Monday, June 16, 2014

Sky Raiders (Five Kingdoms #1) by Brandon Mull

From Goodreads:  "Cole Randolph was just trying to have a fun time with his friends on Halloween (and maybe get to know Jenna Hunt a little better). But when a spooky haunted house turns out to be a portal to something much creepier, Cole finds himself on an adventure on a whole different level. 

After Cole sees his friends whisked away to some mysterious place underneath the haunted house, he dives in after them; and ends up in The Outskirts. The Outskirts are made up of five kingdoms that lie between wakefulness and dreaming, reality and imagination, life and death. It's an in-between place. Some people are born there. Some find their way there from our world, or from other worlds. 

And once you come to the Outskirts, it's very hard to leave. 

With the magic of the Outskirts starting to unravel, it's up to Cole and an unusual girl named Mira to rescue his friends, set things right in the Outskirts, and hopefully find his way back home; before his existence is forgotten."

The Five Kingdoms begins as Cole's journey to find his friends within The Outskirts.  I liked Cole's qualities as the hero of the story, brave and at the same time somewhat reckless. Cole makes the choice to go after his friends, I mean he didn't really have to, but he feels responsible for them ending up getting captured. Soon after coming to The Outskirts, Cole ends up a slave himself and is sold to a group of Sky Raiders.  On the Brink the Sky Raiders try to take treasures from floating castles.  It's here that Cole meets Mira and Jace, each with their own mysteries to hide.  I found Jace's character to be the most interesting, he's strong and confident and puts people in their place. Mira was the most elusive, her story hasn't been fully explained yet.  Mira has the power to shape things to resemble living things or renderings of non living things.  This is where some of the magical qualities of the book come into play.  Mull gives Mira the ability to "shape,"  so she can create special weapons or objects like jumping swords and golden ropes.  I have a feeling that the Mira will be fleshed out more in the next stories.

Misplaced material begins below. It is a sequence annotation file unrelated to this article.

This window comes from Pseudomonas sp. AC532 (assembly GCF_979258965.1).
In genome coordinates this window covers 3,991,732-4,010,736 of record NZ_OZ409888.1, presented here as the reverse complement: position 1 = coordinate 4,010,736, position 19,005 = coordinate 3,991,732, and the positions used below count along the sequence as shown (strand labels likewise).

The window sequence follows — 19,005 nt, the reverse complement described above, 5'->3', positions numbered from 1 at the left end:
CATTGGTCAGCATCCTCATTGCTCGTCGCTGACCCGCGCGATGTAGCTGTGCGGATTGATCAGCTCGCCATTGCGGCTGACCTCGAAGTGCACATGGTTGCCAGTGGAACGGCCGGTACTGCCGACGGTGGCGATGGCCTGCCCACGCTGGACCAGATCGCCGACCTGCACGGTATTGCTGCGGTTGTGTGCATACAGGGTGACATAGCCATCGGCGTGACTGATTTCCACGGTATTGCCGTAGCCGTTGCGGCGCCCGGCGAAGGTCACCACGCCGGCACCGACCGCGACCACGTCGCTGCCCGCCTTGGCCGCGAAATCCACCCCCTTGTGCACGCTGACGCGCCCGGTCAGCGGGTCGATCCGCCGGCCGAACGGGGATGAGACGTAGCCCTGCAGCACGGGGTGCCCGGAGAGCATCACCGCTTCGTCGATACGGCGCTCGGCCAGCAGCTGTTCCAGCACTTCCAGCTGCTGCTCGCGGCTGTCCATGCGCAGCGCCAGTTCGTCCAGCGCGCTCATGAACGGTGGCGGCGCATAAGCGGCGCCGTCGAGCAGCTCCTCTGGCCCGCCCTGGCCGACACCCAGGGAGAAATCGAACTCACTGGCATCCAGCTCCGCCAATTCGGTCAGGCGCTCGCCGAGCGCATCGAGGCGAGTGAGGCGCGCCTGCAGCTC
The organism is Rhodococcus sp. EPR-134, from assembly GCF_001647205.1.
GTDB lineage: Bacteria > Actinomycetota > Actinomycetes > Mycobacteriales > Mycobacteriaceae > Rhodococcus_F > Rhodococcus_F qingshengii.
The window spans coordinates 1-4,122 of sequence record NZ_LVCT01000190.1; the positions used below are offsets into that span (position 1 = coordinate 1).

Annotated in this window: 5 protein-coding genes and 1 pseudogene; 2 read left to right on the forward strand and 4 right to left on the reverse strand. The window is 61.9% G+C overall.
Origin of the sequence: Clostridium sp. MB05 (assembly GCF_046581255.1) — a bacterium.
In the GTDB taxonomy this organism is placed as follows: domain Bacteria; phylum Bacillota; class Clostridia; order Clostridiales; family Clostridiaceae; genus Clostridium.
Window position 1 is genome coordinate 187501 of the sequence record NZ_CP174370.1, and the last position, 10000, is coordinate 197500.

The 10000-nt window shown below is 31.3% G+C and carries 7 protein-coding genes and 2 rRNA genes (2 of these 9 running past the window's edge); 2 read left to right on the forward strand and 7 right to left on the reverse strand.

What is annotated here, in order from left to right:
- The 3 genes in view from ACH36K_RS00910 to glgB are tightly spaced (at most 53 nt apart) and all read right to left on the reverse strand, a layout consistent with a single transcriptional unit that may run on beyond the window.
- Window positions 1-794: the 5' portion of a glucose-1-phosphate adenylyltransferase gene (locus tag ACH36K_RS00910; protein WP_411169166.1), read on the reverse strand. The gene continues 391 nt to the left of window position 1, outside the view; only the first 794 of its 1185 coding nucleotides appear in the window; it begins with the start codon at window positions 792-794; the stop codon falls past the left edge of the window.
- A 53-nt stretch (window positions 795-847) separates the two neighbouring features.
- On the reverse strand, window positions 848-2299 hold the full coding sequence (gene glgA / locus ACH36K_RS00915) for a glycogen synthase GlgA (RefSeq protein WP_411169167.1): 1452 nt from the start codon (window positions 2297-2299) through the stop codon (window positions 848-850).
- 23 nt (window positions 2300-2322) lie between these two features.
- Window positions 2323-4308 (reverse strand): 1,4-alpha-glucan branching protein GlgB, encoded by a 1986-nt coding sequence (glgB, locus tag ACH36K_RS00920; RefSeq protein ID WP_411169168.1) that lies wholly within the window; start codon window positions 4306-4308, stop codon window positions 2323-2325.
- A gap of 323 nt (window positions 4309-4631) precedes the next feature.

My only down side of the book was the world within The Five Kingdoms felt kind of confusing.  The Outskirts are made of five kingdoms and there were cities like Skyport, Junction City mentioned, but it was somewhat difficult to visualize where things were in relation to each other.  Giving the Outskirts the qualities of lying "between wakefulness and dreaming, reality and imagination, life and death.  It's an in-between place," It kind of feels that way too.   I agree with Mrs. Yingling, a map would have been nice as the world does sound like it has lots of potential.   The Five Kingdoms slightly reminded me of The Edge Chronicles by Paul Stewart and Chris Riddell, with its sky pirates theme, but the Edge Chronicles has wonderful illustrations that bring the world to life.    

This quote from the book sums up the story "you have many knots to untie, but you wont unravel them all today."  I nice beginning to a new fantasy adventure story by Brandon Mull.  


  1. I read this too and liked it. I agree about the world building too. Looking forward to the rest of this series.

    1. We are fans of Fabelhaven and I enjoyed Beyonders, have yet to read Candy Shop War, but I kind of thought we would enjoy this one. I just wish they were a smidge shorter, I have such a terrible time committing to a long book these days.